• The OpenTx version that was installed didn't work with OpenTx Companion, so there was no way to transfer models settings from my Taranis to the T16. I re-flashed the T16 with the 'nightly' version of OpenTx which was being developed. That had a version of Companion which did work with the T16. 'Nightly' versions were a bit annoying because there was practically a new version every night! Currently a 'Release Candidate Version 1' (RC1) has been released and quickly updated to RC2. This has been stable for some time now. (At least a week!) I have transferred models from the Taranis to the T16, but it wasn't always 'clean'. Quite a few adjustments had to be made.
  • The screen of the T16 is handled very differently to the Taranis. The LUA scripts I had developed for the screen of the Taranis simply didn't work on the T16. I can see many happy hours of hacking in front of me if I want to transfer the Taranis scripts to the T16. Having said that, the T16, and I guess the Horus, have a better strategy for configuring the screen through 'widgets', so it might not be worth rewriting those scripts.
  • The battery box rattles in the transmitter! More investigation on the internet suggest that the small sticky pads are supposed to be a solution to this problem!
  • The 'slider' controls on the top left and right corners of the T16 do the same job as the equivalent controls on the Taranis. BUT they are very loose and easy to move by accident. They do have a 'detent' position, but it's not very obvious. They also move in a different plane compared to the Taranis, which makes them even easier to move by accident. The Taranis wins hands down with this one! However, the other controls have a quality feel about them. The gimbals are smooth, the sticks can be adjusted for length and resistance, and there is a set of six buttons towards the top of the Tx.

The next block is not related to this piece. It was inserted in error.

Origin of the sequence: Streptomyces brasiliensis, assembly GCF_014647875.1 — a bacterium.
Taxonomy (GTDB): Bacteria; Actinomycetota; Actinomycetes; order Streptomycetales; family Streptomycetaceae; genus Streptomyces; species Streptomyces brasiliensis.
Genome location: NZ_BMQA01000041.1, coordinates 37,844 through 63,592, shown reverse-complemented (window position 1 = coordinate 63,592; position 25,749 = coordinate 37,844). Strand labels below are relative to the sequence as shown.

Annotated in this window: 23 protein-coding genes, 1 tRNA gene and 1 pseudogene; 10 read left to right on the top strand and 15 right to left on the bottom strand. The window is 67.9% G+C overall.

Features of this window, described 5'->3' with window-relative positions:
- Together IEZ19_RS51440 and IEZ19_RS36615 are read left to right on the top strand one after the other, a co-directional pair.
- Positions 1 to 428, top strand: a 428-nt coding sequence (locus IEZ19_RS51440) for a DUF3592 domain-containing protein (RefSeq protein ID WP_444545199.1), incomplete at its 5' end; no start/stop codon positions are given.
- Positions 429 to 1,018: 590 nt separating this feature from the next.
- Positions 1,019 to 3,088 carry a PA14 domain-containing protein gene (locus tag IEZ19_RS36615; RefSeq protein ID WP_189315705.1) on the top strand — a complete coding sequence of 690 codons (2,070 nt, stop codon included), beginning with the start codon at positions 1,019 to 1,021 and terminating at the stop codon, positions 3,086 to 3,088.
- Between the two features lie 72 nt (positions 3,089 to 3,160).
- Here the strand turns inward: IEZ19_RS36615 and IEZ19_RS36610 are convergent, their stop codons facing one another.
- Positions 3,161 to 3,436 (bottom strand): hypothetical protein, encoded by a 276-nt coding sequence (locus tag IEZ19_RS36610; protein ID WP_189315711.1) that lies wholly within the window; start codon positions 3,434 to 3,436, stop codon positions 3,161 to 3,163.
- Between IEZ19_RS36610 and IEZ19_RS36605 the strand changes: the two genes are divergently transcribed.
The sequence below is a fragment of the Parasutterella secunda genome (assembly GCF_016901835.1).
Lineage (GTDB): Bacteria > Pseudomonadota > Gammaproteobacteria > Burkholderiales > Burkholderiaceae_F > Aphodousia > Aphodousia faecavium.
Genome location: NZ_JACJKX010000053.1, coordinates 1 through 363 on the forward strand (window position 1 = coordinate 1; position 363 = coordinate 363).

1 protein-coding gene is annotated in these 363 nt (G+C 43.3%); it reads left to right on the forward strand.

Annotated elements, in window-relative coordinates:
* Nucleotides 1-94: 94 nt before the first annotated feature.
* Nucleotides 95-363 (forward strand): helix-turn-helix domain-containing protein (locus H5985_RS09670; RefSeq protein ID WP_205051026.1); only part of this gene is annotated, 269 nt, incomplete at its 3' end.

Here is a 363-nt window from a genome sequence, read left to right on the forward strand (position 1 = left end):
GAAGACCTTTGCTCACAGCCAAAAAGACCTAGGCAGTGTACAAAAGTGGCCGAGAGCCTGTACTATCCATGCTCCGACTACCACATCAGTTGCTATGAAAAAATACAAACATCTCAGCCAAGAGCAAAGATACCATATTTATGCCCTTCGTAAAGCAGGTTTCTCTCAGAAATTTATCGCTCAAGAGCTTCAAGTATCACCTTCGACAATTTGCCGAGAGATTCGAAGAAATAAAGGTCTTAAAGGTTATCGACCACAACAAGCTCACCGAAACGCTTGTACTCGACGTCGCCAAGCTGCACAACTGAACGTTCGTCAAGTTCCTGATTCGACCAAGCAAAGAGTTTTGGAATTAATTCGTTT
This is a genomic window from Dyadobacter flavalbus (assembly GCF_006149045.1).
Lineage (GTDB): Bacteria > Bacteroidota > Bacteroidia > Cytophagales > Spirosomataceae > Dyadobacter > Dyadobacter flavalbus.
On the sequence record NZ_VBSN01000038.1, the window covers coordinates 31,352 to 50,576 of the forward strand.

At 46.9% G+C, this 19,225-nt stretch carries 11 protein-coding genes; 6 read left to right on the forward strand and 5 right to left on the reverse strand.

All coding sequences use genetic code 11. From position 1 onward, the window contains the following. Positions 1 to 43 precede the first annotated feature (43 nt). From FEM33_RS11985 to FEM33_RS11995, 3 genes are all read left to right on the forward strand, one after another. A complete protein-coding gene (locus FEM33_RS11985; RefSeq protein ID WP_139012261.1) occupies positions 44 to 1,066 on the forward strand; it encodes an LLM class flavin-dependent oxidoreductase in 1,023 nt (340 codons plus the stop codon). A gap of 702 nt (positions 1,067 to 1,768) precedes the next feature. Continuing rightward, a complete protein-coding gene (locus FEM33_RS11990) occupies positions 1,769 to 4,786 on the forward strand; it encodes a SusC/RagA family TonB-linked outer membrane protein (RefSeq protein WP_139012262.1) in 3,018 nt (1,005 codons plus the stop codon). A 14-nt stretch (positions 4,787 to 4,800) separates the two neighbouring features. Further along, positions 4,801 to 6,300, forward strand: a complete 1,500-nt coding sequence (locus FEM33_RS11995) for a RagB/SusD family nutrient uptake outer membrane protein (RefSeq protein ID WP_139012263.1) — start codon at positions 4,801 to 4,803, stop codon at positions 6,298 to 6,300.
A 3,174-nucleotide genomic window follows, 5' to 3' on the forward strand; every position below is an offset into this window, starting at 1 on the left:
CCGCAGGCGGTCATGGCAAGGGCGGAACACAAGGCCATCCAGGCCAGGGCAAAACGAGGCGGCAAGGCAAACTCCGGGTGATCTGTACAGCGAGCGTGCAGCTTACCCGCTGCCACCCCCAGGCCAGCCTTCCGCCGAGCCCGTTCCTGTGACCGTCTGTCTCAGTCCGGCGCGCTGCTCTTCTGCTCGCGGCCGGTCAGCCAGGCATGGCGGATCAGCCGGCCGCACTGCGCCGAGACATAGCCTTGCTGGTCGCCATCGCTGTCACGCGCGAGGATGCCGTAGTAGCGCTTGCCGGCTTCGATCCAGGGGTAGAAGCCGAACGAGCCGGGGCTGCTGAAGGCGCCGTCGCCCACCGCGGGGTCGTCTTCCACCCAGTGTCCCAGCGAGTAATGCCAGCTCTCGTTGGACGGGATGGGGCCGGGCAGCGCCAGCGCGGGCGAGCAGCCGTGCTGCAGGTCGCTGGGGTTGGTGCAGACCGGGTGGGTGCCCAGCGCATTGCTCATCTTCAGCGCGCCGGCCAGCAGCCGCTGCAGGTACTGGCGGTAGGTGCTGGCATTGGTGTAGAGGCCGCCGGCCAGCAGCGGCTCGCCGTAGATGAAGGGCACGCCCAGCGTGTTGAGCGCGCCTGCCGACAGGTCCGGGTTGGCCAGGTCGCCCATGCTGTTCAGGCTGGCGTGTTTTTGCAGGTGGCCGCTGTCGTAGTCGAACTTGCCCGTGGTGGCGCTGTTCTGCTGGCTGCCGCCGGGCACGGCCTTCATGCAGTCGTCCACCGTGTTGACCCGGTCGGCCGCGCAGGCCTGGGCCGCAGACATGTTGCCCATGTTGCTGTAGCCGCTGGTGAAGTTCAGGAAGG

• There is no charging circuit built in to the T16. This means that the battery has to be removed in order to charge it. Given that the battery is probably going to need charging for each day of flying, this is likely to cause wear and tear to the battery cables and plugs. There are examples on the internet of people modifying their T16s to allow charging without removing the battery. I may well do the same.
  • The screen is bright, although I haven't used it in anger on a sunny day, mainly because we haven't had any recently. It's much bigger than the Taranis screen so more information can be made available.

That's probably enough for the moment.

My feeling is that the Jumper T16 is a serious competitor to the Frsky Taranis. Especially given the range of protocols it supports. I hope its performance in the field lives up to its promise!

I'll let you know!

Uploaded files:
  • 20191218_114823.jpg

Which version of Open TX Companion are you using Colin?

It's now V2.3.4! I think it's the Jumper T16 that's caused a number of changes to version numbers recently.

Here is a link that may be of interest, very useful for location of a lost model I think.

Not sure is the link will work as the last few that I put up here were made unavailable by the uploader.